The Gate Is Always Open For You!

Thursday, March 29, 2012

Banned Books That I Love.

"Oh I love trash! Anything dirty, or dingy, or dusty. Anything ragged, or rotten, or rusty. Yes, I love trash!"- Oscar the Grouch

 “The books that the world calls immoral are books that show the world its own shame.”- Oscar Wilde

"There is no such thing as a moral or immoral book. Books are well written, or badly written."- Oscar Wilde

When I was a teenager, I fell madly in love with the forbidden. I blame this all on repression. The truth of the matter is this: when you hold something away from someone long enough, or forbid a curious mind from exploration, your inadvertently breeding a monster. Even though you thinking your doing a world of good and protecting that person. No mater he or she is. I love to read. Books are my friends. Authors have taught me many valuable lessons about life. I have never believed in literary censorship. The sheer thought of withholding the human imagination, spirit, or sheer truth from others gives me violent ills. I believe I would off myself if we reverted back to the Dark Ages with the Catholic Church controlling and screening everything that was printed. They even went as far to claim certain writings as their own when it most certainly was not. A Physical prison is formidable and dreadful, but an Intellectual prison is downright gruesome and abominable. No book deserves to be burned, no not one.

Here are a few banned books that are considered Classics. Some of these novels paved the way for what is now readily available on the shelves of bookstores. Of course the publishers received hell, but they believed in the strong voices of their authors and wanted them to be heard through the toiling masses on reams of good quality paper. I firmly believe an abundance of morals and precious truth can be taken out of a "bad" book, rather than a "good" book. A little hedonism is small and powerful and sticks with you.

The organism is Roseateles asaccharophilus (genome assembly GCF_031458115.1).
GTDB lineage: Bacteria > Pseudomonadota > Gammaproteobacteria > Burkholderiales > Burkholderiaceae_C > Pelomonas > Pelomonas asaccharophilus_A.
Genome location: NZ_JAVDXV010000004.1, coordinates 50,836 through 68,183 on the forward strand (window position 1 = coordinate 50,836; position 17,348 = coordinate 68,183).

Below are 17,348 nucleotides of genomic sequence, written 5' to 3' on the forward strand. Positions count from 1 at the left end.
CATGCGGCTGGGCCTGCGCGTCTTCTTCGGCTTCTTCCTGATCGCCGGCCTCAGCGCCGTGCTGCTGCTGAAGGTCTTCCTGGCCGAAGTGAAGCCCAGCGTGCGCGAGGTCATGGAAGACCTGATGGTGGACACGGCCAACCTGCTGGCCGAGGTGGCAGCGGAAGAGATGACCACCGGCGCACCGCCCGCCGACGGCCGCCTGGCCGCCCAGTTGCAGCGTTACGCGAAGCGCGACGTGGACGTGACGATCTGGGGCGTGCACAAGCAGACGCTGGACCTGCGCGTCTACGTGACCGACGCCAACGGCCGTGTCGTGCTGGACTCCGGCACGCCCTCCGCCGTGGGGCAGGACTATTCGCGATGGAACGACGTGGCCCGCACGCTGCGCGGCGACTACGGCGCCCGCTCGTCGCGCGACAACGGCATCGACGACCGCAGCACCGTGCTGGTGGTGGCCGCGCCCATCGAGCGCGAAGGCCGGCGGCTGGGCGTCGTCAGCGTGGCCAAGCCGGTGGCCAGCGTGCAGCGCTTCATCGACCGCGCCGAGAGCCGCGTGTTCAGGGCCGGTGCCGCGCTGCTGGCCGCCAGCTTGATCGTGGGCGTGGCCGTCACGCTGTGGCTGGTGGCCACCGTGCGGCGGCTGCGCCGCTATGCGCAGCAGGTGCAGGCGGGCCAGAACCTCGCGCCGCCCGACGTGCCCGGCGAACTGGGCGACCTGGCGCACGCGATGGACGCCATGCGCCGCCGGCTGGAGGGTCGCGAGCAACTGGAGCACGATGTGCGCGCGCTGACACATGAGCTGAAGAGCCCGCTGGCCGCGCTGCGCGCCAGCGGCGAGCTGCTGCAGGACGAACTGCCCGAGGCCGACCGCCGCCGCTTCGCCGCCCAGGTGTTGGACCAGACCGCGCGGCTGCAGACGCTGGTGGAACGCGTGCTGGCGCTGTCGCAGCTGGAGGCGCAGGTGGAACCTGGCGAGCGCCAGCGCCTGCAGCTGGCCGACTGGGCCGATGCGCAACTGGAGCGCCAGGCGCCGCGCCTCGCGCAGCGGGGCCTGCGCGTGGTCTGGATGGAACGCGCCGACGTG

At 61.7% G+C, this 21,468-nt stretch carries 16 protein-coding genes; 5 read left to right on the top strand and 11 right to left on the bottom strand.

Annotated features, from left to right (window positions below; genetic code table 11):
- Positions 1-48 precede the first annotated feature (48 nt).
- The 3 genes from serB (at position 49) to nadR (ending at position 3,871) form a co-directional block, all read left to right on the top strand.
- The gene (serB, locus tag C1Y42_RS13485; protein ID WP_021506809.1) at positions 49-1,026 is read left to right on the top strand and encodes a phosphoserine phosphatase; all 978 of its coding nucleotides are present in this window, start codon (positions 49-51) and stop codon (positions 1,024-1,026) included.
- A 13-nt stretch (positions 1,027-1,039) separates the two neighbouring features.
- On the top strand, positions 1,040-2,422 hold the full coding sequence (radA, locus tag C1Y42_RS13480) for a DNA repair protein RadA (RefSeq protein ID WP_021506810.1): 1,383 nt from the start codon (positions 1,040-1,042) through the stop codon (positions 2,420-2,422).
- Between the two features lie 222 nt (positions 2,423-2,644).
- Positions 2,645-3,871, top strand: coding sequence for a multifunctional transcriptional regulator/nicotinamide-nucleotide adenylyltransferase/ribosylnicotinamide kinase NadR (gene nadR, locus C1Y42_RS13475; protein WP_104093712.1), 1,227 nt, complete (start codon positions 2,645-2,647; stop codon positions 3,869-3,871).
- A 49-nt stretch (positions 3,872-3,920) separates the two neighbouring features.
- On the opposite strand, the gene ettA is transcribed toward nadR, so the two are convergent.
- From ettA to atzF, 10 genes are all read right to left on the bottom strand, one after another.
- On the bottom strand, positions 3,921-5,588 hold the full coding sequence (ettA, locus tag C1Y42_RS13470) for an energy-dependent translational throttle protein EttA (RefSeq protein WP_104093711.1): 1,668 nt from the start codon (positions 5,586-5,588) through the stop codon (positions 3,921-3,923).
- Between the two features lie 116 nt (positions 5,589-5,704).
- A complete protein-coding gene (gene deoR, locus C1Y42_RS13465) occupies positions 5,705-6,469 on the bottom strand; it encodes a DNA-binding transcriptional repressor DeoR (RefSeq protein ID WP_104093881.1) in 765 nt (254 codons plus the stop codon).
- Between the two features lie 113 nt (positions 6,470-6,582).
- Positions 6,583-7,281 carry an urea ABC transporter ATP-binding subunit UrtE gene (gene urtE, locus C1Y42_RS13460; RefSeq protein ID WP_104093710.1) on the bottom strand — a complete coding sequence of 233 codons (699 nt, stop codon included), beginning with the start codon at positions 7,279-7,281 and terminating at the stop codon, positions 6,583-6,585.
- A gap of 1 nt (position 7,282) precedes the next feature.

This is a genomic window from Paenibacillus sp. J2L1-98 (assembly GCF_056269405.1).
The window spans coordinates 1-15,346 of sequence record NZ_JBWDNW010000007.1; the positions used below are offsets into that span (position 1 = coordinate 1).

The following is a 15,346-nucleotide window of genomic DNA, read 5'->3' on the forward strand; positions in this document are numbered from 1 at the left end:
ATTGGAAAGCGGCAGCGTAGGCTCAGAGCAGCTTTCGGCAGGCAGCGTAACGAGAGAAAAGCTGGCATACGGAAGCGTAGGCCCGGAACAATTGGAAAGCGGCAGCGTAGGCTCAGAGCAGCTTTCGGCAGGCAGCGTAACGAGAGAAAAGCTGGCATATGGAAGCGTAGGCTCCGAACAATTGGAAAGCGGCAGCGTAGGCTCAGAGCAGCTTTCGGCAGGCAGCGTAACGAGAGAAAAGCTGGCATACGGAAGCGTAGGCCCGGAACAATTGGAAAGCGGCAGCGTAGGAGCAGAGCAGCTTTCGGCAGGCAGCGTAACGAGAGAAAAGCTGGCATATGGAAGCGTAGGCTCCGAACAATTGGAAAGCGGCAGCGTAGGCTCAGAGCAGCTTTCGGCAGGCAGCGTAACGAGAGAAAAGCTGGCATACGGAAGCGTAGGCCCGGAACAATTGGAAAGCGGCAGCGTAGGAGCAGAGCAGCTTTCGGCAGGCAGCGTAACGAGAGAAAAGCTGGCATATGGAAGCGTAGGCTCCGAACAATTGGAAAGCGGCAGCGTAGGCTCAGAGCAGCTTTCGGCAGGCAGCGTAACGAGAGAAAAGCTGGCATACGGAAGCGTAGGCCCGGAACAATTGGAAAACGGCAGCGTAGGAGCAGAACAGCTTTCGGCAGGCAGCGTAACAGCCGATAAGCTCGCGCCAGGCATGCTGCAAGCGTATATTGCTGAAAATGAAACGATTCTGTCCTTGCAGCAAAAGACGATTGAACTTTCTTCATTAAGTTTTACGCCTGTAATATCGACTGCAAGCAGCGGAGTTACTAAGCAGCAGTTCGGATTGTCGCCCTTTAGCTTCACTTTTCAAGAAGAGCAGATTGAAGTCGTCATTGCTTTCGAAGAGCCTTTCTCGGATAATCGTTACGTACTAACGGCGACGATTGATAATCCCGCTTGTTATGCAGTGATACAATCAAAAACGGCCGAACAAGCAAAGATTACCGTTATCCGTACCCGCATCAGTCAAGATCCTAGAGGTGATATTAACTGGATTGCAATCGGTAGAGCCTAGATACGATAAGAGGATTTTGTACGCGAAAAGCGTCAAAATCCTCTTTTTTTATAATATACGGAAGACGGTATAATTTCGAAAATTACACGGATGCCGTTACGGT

1. Fanny Hill: Memoirs of a Woman of Pleasure by John Cleland
2. The 120 Days of Sodom by Marquis de Sade
3. Justine by Marquis de Sade
4. Philosophy of the Bedroom by Marquis de Sade
5. My Secret Life by Walter X or Anonymous
6. Delta of Venus by Anias Nin
7. House of Incest by Anias Nin
8. Little Birds by Anais Nin
9. Tropic of Cancer by Henry Miller
10. Lady Chatterley's Lover by D.H. Lawrence
11. The Story of O by Pauline Reage
12. To Kill A Mockingbird by Harper Lee
13. Lolita by Vladimir Nobakov
14. The Catcher in the Rye by J.D. Salinger
15. Valley of the Dolls by Jacqueline Susanne
16. The Love Machine by Jacqueline Susanne
17. Once Is Not Enough by Jacqueline Susanne
18. Peyton Place by Grace Metalious
19. Return to Peyton Place by Grace Metalious
20. The Claiming of Sleeping Beauty by A.N. Roquelaure (Anne Rice)
21. Beauty's Punishment by A.N. Roquelaure (Anne Rice)  
22. Beauty's Release by A.N. Roquelaure (Anne Rice)
23. Exit to Eden by Anne Rampling (Anne Rice)
24. Belinda  by Anne Rampling (Anne Rice)
25. American Psycho by Brett Easton Ellis
26. The Satanic Versus  by Salmon Rushdie
27. The Satanic Bible by Anton Szandor LaVey
28. Animal Farm by George Orwell
29. Howl by Alan Ginsberg
30. The Holy Bible (Religious Text)
31. Flowers in the Attic by V.C. Andrews

I've listed 30 books that were once banned. Some still are. The novels selected from my memory cover a broad range of categories and topics including but not limited to: Erotica, Religious Texts, Classics, Prejudice and Racism, Drug Abuse, Small Town Corruption, Sexual Abuse, and Horrific Violence. I own a great majority of these works and have fully read or skimmed through them with love and fascination.